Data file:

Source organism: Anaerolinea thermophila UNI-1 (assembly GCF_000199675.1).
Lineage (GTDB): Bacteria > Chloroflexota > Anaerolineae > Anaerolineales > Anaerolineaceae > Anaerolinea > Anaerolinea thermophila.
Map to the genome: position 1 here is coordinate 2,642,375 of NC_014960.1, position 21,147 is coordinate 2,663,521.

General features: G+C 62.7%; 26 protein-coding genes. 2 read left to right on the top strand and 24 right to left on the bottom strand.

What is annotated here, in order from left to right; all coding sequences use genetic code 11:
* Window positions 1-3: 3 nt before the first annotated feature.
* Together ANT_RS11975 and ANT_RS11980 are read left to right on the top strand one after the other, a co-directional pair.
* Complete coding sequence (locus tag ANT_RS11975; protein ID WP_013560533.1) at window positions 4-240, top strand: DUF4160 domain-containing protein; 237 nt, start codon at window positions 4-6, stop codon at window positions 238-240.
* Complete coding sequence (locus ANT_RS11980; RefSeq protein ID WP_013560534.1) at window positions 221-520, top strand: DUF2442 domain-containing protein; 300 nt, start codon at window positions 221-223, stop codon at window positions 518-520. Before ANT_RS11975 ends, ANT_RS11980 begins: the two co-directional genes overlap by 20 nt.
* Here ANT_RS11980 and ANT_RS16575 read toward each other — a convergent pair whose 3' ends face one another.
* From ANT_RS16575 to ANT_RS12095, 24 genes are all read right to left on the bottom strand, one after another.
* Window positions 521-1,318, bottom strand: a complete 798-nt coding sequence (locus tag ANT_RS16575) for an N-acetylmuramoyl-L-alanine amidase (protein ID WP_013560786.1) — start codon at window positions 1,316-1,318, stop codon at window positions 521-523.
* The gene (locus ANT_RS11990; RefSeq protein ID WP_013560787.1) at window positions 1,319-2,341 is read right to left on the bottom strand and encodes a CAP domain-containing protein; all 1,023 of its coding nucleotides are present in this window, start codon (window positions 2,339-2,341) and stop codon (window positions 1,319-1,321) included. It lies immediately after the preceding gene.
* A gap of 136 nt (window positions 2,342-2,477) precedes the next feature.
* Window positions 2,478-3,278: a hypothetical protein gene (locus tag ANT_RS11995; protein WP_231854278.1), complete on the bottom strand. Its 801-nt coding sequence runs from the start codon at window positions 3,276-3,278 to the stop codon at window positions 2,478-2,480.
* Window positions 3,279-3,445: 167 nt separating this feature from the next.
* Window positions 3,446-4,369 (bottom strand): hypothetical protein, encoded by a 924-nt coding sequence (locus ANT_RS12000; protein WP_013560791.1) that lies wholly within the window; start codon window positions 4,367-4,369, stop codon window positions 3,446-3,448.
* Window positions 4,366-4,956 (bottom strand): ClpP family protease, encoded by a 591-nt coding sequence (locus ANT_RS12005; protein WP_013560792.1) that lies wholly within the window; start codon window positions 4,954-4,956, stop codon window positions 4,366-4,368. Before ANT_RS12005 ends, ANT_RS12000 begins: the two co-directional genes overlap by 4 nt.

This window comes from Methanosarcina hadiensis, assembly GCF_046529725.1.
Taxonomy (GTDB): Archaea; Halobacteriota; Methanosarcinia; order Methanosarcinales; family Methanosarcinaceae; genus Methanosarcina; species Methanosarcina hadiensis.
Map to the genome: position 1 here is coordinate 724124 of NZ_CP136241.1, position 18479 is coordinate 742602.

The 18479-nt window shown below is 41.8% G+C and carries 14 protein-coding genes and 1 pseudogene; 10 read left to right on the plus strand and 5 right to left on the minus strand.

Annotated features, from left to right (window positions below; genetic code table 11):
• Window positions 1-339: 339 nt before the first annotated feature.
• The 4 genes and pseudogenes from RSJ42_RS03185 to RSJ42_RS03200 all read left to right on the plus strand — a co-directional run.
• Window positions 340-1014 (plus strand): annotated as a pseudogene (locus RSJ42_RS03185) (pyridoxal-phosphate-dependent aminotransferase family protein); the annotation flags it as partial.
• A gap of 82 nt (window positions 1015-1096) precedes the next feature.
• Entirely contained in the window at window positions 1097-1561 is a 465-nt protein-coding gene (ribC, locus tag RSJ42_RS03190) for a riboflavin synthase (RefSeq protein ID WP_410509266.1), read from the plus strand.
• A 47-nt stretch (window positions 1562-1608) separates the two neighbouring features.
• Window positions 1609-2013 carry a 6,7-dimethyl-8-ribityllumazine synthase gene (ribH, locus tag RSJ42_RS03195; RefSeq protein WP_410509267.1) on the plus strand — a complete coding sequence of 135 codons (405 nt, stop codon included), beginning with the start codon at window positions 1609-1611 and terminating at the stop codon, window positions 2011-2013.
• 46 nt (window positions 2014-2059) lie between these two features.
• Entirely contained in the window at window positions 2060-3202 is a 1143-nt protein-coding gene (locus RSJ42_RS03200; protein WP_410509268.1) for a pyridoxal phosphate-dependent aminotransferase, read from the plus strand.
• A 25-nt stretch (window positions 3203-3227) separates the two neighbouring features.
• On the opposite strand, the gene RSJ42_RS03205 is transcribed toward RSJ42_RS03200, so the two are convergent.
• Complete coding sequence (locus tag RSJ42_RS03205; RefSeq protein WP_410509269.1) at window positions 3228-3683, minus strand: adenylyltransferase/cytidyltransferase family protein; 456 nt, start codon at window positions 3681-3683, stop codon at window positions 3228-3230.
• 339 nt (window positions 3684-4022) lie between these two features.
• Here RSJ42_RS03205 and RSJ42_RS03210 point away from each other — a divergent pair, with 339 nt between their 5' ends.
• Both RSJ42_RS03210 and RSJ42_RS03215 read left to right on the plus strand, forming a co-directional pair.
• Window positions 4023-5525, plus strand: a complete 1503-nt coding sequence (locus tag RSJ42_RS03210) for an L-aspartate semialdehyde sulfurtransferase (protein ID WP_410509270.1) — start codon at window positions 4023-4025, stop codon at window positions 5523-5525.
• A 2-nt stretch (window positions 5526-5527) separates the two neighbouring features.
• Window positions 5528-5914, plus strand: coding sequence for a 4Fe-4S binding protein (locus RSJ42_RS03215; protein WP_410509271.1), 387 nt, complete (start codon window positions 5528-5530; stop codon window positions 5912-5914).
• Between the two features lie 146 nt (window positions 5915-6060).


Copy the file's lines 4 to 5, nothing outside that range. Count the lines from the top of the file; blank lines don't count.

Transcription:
General features: G+C 62.7%; 26 protein-coding genes. 2 read left to right on the top strand and 24 right to left on the bottom strand.

What is annotated here, in order from left to right; all coding sequences use genetic code 11: